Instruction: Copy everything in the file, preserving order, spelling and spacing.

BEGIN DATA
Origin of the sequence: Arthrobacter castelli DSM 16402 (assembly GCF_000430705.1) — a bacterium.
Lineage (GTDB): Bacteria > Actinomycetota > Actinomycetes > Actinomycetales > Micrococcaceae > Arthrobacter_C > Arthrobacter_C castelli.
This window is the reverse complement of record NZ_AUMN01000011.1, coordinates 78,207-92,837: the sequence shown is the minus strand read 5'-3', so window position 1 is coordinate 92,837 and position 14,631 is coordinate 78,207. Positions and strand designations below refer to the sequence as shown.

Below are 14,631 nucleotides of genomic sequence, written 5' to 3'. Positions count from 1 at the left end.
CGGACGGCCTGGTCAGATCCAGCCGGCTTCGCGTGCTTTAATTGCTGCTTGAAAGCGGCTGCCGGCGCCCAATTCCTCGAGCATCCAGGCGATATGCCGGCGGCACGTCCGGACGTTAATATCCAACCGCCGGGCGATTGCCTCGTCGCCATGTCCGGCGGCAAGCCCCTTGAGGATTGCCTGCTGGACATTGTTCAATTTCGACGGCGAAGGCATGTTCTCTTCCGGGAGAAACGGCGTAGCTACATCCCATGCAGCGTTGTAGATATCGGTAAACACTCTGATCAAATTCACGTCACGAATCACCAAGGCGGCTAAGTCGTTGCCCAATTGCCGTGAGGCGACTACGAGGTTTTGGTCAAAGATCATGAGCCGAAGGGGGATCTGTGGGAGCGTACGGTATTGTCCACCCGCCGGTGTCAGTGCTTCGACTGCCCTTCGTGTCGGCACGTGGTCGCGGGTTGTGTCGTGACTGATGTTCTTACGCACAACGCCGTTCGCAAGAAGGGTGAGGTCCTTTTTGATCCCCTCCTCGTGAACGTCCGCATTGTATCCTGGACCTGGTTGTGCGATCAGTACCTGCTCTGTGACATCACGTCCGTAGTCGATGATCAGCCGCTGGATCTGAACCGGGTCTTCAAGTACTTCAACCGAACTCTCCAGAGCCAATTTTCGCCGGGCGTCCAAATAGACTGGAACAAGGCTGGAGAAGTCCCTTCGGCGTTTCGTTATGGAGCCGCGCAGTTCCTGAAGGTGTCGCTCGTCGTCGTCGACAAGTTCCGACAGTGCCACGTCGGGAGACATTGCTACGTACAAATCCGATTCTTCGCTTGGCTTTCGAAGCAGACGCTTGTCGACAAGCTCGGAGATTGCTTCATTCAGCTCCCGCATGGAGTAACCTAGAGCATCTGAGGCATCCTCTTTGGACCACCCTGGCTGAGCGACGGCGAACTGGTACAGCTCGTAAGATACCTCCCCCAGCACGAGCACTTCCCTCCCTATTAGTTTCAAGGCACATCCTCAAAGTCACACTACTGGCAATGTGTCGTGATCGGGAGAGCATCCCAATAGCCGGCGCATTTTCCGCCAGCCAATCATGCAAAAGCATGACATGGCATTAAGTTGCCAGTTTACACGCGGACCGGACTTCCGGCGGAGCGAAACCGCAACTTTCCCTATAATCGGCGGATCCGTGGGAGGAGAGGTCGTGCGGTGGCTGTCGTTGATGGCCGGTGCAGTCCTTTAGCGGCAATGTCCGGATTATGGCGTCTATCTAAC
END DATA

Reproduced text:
Origin of the sequence: Arthrobacter castelli DSM 16402 (assembly GCF_000430705.1) — a bacterium.
Lineage (GTDB): Bacteria > Actinomycetota > Actinomycetes > Actinomycetales > Micrococcaceae > Arthrobacter_C > Arthrobacter_C castelli.
This window is the reverse complement of record NZ_AUMN01000011.1, coordinates 78,207-92,837: the sequence shown is the minus strand read 5'-3', so window position 1 is coordinate 92,837 and position 14,631 is coordinate 78,207. Positions and strand designations below refer to the sequence as shown.

Below are 14,631 nucleotides of genomic sequence, written 5' to 3'. Positions count from 1 at the left end.
CGGACGGCCTGGTCAGATCCAGCCGGCTTCGCGTGCTTTAATTGCTGCTTGAAAGCGGCTGCCGGCGCCCAATTCCTCGAGCATCCAGGCGATATGCCGGCGGCACGTCCGGACGTTAATATCCAACCGCCGGGCGATTGCCTCGTCGCCATGTCCGGCGGCAAGCCCCTTGAGGATTGCCTGCTGGACATTGTTCAATTTCGACGGCGAAGGCATGTTCTCTTCCGGGAGAAACGGCGTAGCTACATCCCATGCAGCGTTGTAGATATCGGTAAACACTCTGATCAAATTCACGTCACGAATCACCAAGGCGGCTAAGTCGTTGCCCAATTGCCGTGAGGCGACTACGAGGTTTTGGTCAAAGATCATGAGCCGAAGGGGGATCTGTGGGAGCGTACGGTATTGTCCACCCGCCGGTGTCAGTGCTTCGACTGCCCTTCGTGTCGGCACGTGGTCGCGGGTTGTGTCGTGACTGATGTTCTTACGCACAACGCCGTTCGCAAGAAGGGTGAGGTCCTTTTTGATCCCCTCCTCGTGAACGTCCGCATTGTATCCTGGACCTGGTTGTGCGATCAGTACCTGCTCTGTGACATCACGTCCGTAGTCGATGATCAGCCGCTGGATCTGAACCGGGTCTTCAAGTACTTCAACCGAACTCTCCAGAGCCAATTTTCGCCGGGCGTCCAAATAGACTGGAACAAGGCTGGAGAAGTCCCTTCGGCGTTTCGTTATGGAGCCGCGCAGTTCCTGAAGGTGTCGCTCGTCGTCGTCGACAAGTTCCGACAGTGCCACGTCGGGAGACATTGCTACGTACAAATCCGATTCTTCGCTTGGCTTTCGAAGCAGACGCTTGTCGACAAGCTCGGAGATTGCTTCATTCAGCTCCCGCATGGAGTAACCTAGAGCATCTGAGGCATCCTCTTTGGACCACCCTGGCTGAGCGACGGCGAACTGGTACAGCTCGTAAGATACCTCCCCCAGCACGAGCACTTCCCTCCCTATTAGTTTCAAGGCACATCCTCAAAGTCACACTACTGGCAATGTGTCGTGATCGGGAGAGCATCCCAATAGCCGGCGCATTTTCCGCCAGCCAATCATGCAAAAGCATGACATGGCATTAAGTTGCCAGTTTACACGCGGACCGGACTTCCGGCGGAGCGAAACCGCAACTTTCCCTATAATCGGCGGATCCGTGGGAGGAGAGGTCGTGCGGTGGCTGTCGTTGATGGCCGGTGCAGTCCTTTAGCGGCAATGTCCGGATTATGGCGTCTATCTAAC